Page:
Dental Resources

Sedation Dentist serving High Point, Greensboro, Winston-Salem and the Triad area.


General Dentistry Resources

shutterstock_58770509-300x2001.jpgBrowse our selection of dental care resources. Whether you want to find out what’s new with our NC dental practice, learn more about the dental industry or finance your dental treatment, you can find the information you’ve been looking for within our general dentistry resources.

General and Cosmetic Dentistry Blog

Our staff regularly updates the blog with informative, interesting content. Visit our blog often to learn about the transformative power of cosmetic and sedation dentistry by reading the stories of former patients. The blog also contains tips on preventative dental care as well as helpful general, cosmetic and sedation dentistry news.

Dentistry Links

We are committed to improving the general dentistry knowledge and oral healthcare knowledge of our patients, we provide a list of general dentistry links. Follow the links if you want to learn more about dental procedures your doctor is recommending, or if you just want to learn more about what you can do to improve your oral health.

Family Dentistry
Many people dread going to the dentist because they know they’ll experience pain or criticism for the condition of their mouth. Not at our office! We want you to feel as comfortable as possible during your cleaningscheckups, and fillings.
Our focus for family dentistry is on preventative care. Preventative care being routine cleanings, training on flossing and brushing for the young ones, and even periodontal maintenance to help your gum health!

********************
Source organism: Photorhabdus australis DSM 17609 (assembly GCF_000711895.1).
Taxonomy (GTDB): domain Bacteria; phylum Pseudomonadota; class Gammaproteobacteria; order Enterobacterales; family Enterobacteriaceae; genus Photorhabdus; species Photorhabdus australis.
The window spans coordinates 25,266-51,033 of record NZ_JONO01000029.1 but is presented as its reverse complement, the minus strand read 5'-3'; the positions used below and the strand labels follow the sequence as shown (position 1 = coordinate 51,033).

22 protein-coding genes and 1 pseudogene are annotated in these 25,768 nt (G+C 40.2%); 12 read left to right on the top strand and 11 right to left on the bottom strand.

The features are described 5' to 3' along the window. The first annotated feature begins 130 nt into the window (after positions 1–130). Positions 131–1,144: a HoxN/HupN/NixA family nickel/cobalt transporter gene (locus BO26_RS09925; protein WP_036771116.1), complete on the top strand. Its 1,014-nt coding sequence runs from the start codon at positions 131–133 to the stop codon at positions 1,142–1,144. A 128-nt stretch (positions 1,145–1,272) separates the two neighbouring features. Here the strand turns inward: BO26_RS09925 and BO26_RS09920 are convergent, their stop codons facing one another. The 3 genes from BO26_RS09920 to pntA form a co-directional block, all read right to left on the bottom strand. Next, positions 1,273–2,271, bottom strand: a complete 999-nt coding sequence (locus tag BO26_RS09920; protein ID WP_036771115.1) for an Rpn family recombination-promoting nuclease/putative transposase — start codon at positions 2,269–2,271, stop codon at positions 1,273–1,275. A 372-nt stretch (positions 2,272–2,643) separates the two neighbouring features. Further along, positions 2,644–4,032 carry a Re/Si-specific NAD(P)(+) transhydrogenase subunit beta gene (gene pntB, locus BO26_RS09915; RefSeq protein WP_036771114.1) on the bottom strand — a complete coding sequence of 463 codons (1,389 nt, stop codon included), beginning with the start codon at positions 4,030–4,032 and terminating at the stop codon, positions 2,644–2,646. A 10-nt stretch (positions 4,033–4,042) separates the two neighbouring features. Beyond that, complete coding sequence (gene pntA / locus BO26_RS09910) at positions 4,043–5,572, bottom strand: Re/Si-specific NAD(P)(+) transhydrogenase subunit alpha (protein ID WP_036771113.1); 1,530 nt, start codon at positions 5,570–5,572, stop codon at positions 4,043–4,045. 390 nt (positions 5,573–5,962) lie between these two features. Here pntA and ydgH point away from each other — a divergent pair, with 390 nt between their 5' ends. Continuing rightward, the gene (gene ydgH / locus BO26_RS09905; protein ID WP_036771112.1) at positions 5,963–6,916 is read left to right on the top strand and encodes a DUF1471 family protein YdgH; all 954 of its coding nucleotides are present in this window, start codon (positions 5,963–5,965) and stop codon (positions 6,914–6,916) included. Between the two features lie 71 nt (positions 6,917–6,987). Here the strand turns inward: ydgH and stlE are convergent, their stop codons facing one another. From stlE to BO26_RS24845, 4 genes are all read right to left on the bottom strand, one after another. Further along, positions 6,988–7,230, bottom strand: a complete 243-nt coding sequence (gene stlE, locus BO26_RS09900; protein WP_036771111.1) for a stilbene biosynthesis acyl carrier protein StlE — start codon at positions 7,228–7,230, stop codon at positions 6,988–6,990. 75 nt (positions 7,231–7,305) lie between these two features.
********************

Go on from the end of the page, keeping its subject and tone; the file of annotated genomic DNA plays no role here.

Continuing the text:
We do this by:

  • Working with you to create a game plan for your comfort and health
  • Alleviating anxiety with nerve relaxing treatment options
  • Reducing daily pain and stress over your dental health

If you are new to the area or looking for a new dentist for your family then you have come to the right place!

It can be challenging finding a dental office that is kid-friendly and parent-friendly too! We love helping families stay healthy together because a happy, healthy family, is a family that has fun.

Dental FAQs

We’ve assembled a list of some of the most common questions we get from our clients. Find out how often you should visit the dentist, what you should do if you knock a tooth out or how cosmetic dentistry can improve your smile.

“What causes bad breath?”

Bad breath is usually caused by microbial deposits on the tongue, particularly near the back. Some studies have shown that simply brushing the tongue can reduce bad breath by 70 percent. Other causes of bad breath include:

  • Just waking up – Saliva flow slows significantly during sleep, which allows bacteria to grow.
  • Poor oral hygiene – When food particles remain in the mouth for long periods of time bacteria tends to grow.
  • Periodontal Disease – Pockets of bacteria underneath inflamed gums.
  • Cavities
  • Dry Mouth – Whether caused by medications or salivary gland problems (or even continuous mouth breathing), dry mouth can diminish the mouth’s ability to fight off bacteria.
  • Tobacco products – These can dry the mouth out and promote bacterial growth.
  • Dieting – Sometimes chemicals called ketones are released as the body burns fat, which can cause bad breath.

“How often should I have a dental cleaning and exam?”

You should have a dental cleaning at least twice per year. Not only does the cleaning keep plaque under control, but it gives your dentist the opportunity to check for cavities and other more serious problems with your teeth and gums. The earlier your dentist can detect and treat these problems, the easier and less expensive it will be for you.